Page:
He then bellows a new melody and proclamation—“They wear white for me/ Seemingly jaded and lost/ I forge myself into your dreams/ and here I am your life”—to the crowd (and perhaps to Melinda directly). A bit later on, the band ventures into a total progressive metal outburst crammed with rhythmic shifts and fiery solos prior to reprising the mournful side. What’s more intriguing about the track is that it ends with an afterthought; the song itself fades out 45 seconds before the track ends, and after a few moments of silence, a short and simple guitar/bass duet lulls listeners as they internalize the previous hour of noble tragedy. Where it originated, I’m not sure (it was probably just a sample of an abandoned piece), but it definitely gives Still Life an extra veneer of artfulness and weight.

Overall, Still Life soars higher than the rest of its siblings because of its ideal stability and seamless flow. It moves like a continuous song-cycle, so each part feels like a chapter in a focused and vital novel. Also, while most of their albums feature brilliant transitions and stylistic shifts to demonstrate both the dark and light sides of Opeth’s universe, this one offers the strongest complements between them.

In other words, they’ve never been interwoven so beneficially and effortlessly. Logically, the affective, classical nature of the story plays a major part, too. Still Life unquestionably signaled a major progression for Opeth, and while they may have grown even more as musicians and arrangers over the last 15 years, they’ve never achieved such a perfect synthesis of elements since. Every Opeth album is exceptional in its own ways, but Still Life still resides at the top of the tower.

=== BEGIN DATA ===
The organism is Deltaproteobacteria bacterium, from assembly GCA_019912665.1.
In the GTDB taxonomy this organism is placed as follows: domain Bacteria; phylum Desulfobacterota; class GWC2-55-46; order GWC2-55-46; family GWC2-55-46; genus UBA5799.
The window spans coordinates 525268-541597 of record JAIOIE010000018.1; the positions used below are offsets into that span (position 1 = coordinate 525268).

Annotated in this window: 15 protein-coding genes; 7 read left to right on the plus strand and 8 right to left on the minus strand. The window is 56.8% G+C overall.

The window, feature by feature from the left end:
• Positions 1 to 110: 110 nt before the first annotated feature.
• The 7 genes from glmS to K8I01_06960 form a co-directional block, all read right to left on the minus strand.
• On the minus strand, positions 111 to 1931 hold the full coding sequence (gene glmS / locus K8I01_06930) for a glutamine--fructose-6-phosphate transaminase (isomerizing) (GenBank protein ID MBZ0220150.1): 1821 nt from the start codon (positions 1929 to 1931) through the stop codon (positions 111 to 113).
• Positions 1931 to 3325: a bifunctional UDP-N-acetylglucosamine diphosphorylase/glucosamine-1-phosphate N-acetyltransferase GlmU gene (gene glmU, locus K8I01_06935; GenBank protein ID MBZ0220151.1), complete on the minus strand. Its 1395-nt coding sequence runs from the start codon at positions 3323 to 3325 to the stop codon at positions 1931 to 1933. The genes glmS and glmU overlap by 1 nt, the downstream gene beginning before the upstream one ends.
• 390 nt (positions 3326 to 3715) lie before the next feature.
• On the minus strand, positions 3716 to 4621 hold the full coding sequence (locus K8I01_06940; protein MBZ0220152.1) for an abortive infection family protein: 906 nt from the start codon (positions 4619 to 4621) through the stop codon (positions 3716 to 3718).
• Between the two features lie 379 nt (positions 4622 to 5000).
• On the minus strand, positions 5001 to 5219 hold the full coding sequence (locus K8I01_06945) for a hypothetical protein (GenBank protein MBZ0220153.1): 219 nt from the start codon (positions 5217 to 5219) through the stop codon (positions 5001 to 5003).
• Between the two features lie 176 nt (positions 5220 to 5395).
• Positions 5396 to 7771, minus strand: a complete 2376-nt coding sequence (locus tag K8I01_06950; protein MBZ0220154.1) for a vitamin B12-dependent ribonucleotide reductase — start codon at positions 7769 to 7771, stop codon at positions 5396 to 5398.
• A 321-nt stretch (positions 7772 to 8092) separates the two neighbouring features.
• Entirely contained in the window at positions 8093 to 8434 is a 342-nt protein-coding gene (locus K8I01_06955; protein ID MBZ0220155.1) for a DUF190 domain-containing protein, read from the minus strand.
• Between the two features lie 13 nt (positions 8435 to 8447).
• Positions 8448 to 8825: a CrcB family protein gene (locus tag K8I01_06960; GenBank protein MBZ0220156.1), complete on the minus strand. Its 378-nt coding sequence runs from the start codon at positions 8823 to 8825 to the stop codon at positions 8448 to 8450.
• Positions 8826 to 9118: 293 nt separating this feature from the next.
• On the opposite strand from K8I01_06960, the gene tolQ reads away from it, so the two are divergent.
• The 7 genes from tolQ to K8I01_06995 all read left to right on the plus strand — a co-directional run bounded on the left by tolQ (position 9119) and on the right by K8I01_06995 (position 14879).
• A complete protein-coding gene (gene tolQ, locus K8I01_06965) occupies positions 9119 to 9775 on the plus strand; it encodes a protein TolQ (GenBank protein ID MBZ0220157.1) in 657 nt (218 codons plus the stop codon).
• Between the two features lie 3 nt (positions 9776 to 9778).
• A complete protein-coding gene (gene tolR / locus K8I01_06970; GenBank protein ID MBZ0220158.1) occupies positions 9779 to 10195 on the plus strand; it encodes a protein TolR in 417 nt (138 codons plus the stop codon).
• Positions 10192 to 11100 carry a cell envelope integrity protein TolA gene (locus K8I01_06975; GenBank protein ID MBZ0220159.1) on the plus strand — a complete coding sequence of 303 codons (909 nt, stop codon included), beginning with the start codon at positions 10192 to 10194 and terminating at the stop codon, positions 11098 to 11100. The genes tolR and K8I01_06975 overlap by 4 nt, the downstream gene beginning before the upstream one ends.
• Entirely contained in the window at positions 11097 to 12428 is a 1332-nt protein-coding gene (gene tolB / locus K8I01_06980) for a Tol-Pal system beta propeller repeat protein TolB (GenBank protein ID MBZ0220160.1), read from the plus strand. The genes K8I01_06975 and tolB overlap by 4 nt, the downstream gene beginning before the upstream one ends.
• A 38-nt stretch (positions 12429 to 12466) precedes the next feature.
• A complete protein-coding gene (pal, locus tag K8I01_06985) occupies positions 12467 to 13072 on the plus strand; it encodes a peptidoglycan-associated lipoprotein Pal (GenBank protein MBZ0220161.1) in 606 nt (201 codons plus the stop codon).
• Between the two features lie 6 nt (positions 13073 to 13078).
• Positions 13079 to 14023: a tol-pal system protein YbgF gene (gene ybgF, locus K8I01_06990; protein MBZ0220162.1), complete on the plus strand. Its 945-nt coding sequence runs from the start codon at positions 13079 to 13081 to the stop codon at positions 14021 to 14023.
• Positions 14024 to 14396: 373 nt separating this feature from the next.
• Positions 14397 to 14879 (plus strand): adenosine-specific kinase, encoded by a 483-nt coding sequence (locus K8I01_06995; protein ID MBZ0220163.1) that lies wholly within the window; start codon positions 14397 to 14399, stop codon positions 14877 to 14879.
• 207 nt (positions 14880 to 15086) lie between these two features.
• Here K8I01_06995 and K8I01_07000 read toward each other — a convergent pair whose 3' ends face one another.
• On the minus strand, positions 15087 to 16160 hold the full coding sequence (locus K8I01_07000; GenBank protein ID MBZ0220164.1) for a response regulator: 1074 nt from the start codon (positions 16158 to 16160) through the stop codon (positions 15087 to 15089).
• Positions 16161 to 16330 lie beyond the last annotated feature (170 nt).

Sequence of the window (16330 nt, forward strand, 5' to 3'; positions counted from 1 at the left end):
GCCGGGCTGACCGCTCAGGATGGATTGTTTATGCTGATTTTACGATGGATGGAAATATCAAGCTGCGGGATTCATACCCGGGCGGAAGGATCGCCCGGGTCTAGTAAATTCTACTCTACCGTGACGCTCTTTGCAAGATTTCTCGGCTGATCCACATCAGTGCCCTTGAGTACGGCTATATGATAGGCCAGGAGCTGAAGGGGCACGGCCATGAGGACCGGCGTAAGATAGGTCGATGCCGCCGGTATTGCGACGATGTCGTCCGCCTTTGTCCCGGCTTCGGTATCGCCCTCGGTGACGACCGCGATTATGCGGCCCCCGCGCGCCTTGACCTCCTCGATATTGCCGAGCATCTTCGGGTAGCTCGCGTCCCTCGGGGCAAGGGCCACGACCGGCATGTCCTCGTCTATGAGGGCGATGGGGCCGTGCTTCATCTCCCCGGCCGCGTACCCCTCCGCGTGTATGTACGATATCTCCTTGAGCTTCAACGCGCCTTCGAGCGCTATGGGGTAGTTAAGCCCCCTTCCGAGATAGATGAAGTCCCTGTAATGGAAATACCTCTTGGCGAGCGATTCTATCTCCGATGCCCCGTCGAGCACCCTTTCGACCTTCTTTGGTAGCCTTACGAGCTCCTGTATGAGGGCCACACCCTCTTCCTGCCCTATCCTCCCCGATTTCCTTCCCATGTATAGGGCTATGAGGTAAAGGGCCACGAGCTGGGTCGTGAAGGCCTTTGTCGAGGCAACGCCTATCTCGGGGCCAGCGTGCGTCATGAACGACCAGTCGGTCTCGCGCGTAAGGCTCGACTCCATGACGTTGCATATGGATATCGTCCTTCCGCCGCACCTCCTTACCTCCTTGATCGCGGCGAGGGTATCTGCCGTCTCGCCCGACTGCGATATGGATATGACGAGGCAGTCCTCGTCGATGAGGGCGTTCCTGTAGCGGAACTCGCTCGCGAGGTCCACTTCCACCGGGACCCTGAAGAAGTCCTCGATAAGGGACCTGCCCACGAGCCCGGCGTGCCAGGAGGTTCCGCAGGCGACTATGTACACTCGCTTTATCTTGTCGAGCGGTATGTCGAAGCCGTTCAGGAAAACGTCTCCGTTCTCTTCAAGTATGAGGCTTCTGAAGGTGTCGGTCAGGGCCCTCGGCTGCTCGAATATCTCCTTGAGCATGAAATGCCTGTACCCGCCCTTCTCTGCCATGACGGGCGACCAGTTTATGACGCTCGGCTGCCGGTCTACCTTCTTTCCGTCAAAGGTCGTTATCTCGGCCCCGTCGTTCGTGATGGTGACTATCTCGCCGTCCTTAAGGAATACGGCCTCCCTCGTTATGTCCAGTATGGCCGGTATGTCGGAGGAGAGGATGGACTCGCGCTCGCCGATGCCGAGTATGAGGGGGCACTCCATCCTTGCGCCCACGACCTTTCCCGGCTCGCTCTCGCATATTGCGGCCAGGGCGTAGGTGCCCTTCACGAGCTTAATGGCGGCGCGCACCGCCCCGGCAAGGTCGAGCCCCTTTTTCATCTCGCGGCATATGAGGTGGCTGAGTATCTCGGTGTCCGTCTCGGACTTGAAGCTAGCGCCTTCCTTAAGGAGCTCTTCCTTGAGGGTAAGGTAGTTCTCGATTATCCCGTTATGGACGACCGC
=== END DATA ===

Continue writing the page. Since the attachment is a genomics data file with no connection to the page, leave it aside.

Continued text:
All quotes come from the linear notes of the 2008 special edition of Still Life.

From genre-busting electronic music to new highs in the ever-evolving R&B scene, from hip-hop and Americana to rock and pop, 2017's music scenes bestowed an embarrassment of riches upon us.


60. White Hills - Stop Mute Defeat (Thrill Jockey)

White Hills epic '80s callback Stop Mute Defeat is a determined march against encroaching imperial darkness; their eyes boring into the shadows for danger but they're aware that blinding lights can kill and distort truth. From "Overlord's" dark stomp casting nets for totalitarian warnings to "Attack Mode", which roars in with the tribal certainty that we can survive the madness if we keep our wits, the record is a true and timely win for Dave W. and Ego Sensation. Martin Bisi and the poster band's mysterious but relevant cool make a great team and deliver one of their least psych yet most mind destroying records to date. Much like the first time you heard Joy Division or early Pigface, for example, you'll experience being startled at first before becoming addicted to the band's unique microcosm of dystopia that is simultaneously corrupting and seducing your ears. - Morgan Y. Evans